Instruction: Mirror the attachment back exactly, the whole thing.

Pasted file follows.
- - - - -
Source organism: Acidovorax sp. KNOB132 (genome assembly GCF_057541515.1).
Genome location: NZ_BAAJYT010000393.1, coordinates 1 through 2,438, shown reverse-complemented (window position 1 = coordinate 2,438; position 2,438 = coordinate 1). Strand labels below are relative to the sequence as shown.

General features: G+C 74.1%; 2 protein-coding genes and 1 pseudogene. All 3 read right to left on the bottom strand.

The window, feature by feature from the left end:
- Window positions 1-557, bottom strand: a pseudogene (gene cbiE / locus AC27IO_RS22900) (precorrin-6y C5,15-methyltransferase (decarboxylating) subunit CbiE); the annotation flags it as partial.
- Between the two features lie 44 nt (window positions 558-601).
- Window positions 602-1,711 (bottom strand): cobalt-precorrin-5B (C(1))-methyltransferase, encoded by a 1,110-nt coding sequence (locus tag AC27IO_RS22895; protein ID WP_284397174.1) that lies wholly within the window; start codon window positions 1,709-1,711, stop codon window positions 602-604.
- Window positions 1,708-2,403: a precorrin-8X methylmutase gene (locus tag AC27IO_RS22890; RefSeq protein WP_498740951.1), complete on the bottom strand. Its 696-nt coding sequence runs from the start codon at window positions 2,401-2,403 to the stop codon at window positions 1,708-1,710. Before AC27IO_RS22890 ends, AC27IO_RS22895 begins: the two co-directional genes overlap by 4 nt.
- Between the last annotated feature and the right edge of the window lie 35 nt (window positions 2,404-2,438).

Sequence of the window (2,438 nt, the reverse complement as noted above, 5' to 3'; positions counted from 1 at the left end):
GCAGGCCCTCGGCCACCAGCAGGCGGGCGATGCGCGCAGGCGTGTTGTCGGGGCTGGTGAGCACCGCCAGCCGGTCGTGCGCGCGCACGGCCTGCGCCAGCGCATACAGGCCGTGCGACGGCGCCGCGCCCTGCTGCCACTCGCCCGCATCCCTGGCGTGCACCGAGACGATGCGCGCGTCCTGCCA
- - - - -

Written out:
Source organism: Acidovorax sp. KNOB132 (genome assembly GCF_057541515.1).
Genome location: NZ_BAAJYT010000393.1, coordinates 1 through 2,438, shown reverse-complemented (window position 1 = coordinate 2,438; position 2,438 = coordinate 1). Strand labels below are relative to the sequence as shown.

General features: G+C 74.1%; 2 protein-coding genes and 1 pseudogene. All 3 read right to left on the bottom strand.

The window, feature by feature from the left end:
- Window positions 1-557, bottom strand: a pseudogene (gene cbiE / locus AC27IO_RS22900) (precorrin-6y C5,15-methyltransferase (decarboxylating) subunit CbiE); the annotation flags it as partial.
- Between the two features lie 44 nt (window positions 558-601).
- Window positions 602-1,711 (bottom strand): cobalt-precorrin-5B (C(1))-methyltransferase, encoded by a 1,110-nt coding sequence (locus tag AC27IO_RS22895; protein ID WP_284397174.1) that lies wholly within the window; start codon window positions 1,709-1,711, stop codon window positions 602-604.
- Window positions 1,708-2,403: a precorrin-8X methylmutase gene (locus tag AC27IO_RS22890; RefSeq protein WP_498740951.1), complete on the bottom strand. Its 696-nt coding sequence runs from the start codon at window positions 2,401-2,403 to the stop codon at window positions 1,708-1,710. Before AC27IO_RS22890 ends, AC27IO_RS22895 begins: the two co-directional genes overlap by 4 nt.
- Between the last annotated feature and the right edge of the window lie 35 nt (window positions 2,404-2,438).

Sequence of the window (2,438 nt, the reverse complement as noted above, 5' to 3'; positions counted from 1 at the left end):
GCAGGCCCTCGGCCACCAGCAGGCGGGCGATGCGCGCAGGCGTGTTGTCGGGGCTGGTGAGCACCGCCAGCCGGTCGTGCGCGCGCACGGCCTGCGCCAGCGCATACAGGCCGTGCGACGGCGCCGCGCCCTGCTGCCACTCGCCCGCATCCCTGGCGTGCACCGAGACGATGCGCGCGTCCTGCCA